This time around I visited the Martin Luther King Jr. Memorial, which is only a few years old and is located just off the National Mall. It’s a beautiful memorial located on the shores of the Potomac River and looks out across the river to the Jefferson Memorial. It’s ironic that MLK’s memorial faces Jefferson’s seeing as Jefferson is known to have owned hundreds of slaves, maybe the designers overlooked that fact. The landscaping is immaculate and the Dr. King’s quotes etched in walls that surround the memorial are a great way to learn about who this icon was.
I also visited the Vietnam War Memorial at night, something you MUST do while in DC. What few people know is that the memorial is actually meant to be seen at night as it’s illuminated with the Washington Monument in the background. You can’t see the names too well, but it’s still a different side of DC most don’t get to see.
I took a tour of the U.S. Capitol and wouldn’t recommend it to others if you are pressed on time. The process of booking the tour
and what you actually get to see wasn’t worth it in my opinion, but you are able to say you’ve been inside the Capitol. I would have loved to see the House and Senate Chambers, but visitors need to obtain separate passes for those and you can only visit when Congress isn’t in session.
One of the coolest things I did was take a free walking tour of DC called a “Secrets and Scandals Tour.” I learned all about the shady and scandalous sides of our Founding Fathers and I was captivated for all 90 minutes of the tour. The best part is that YOU decide how much you think the tour is worth at the end when you tip your guide. Mine was extremely knowledgeable and funny and was able to give me other advice on what to do in the city. Topics such as “Did George Washington really have wooden teeth?” to the real story behind the Reagan assassination attempt are covered, I’m so glad I did this!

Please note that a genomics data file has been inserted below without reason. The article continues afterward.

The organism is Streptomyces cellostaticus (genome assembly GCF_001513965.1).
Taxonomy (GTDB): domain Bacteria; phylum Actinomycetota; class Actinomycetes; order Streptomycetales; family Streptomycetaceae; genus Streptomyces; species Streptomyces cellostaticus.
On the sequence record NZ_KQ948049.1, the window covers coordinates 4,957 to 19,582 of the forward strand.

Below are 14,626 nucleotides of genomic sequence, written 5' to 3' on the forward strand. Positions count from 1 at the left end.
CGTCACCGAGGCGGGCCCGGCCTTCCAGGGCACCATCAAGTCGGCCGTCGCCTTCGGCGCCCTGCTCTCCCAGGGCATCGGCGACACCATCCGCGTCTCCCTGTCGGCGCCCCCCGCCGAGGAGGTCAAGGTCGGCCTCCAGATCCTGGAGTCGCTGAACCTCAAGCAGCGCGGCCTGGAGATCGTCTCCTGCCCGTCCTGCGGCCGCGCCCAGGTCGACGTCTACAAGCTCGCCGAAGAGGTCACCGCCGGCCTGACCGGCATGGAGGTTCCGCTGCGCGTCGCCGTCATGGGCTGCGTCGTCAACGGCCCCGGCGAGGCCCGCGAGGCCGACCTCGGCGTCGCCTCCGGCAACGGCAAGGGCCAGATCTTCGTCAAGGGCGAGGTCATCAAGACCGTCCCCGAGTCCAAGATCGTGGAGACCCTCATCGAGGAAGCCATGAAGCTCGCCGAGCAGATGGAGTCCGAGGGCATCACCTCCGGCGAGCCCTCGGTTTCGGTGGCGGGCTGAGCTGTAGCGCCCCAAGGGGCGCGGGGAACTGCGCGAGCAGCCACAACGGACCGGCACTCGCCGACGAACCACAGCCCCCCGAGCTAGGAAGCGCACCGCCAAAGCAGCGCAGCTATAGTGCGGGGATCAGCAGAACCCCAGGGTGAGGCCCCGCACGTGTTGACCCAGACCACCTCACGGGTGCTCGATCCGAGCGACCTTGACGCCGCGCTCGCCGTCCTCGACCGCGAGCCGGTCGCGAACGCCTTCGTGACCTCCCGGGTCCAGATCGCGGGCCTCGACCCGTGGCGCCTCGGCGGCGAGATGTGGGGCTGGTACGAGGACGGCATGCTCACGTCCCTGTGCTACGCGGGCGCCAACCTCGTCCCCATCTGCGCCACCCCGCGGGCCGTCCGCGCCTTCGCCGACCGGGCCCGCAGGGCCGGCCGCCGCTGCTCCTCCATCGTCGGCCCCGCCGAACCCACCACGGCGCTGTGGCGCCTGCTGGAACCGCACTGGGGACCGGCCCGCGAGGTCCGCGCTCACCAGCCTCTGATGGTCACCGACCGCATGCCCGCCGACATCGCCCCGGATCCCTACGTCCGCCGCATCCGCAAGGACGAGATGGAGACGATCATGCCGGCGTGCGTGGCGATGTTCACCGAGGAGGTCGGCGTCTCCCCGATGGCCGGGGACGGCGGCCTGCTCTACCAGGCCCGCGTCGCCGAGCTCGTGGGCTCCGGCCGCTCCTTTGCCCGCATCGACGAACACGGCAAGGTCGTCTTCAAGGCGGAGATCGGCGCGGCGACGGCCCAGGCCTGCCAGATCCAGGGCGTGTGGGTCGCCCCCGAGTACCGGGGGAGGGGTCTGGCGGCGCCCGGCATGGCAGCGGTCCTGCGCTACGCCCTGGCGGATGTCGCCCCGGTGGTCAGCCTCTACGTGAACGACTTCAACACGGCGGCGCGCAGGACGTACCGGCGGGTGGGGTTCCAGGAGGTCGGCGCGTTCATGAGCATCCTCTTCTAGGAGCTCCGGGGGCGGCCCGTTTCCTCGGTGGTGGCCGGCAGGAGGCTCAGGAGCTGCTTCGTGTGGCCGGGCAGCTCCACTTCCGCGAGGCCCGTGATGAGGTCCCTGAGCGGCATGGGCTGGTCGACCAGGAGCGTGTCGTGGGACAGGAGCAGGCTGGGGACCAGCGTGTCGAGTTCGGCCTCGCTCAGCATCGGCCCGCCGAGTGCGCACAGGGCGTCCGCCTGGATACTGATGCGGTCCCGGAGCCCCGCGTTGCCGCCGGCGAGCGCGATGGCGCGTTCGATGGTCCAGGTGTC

The city really has so much to offer both young and old and if you plan carefully you can see a lot and maybe even see a presidential motorcade! So many museums are free, including all of the Smithsonian, so it’s an affordable option for college students and families looking for a great city to visit. And don’t miss the Newseum, it is my new favorite museum in DC and if you’re interested in journalism it’s a treasure trove!
I’ll leave you with some transportation advice: the metro is the best and most affordable way to get around the city, but check that your line is actually running before you make any plans, there’s always work being done on the metro. And some of the museums and memorials are far away from each other or where your hotel might be, so don’t think you can walk everywhere (I found that out the hard way). 🙂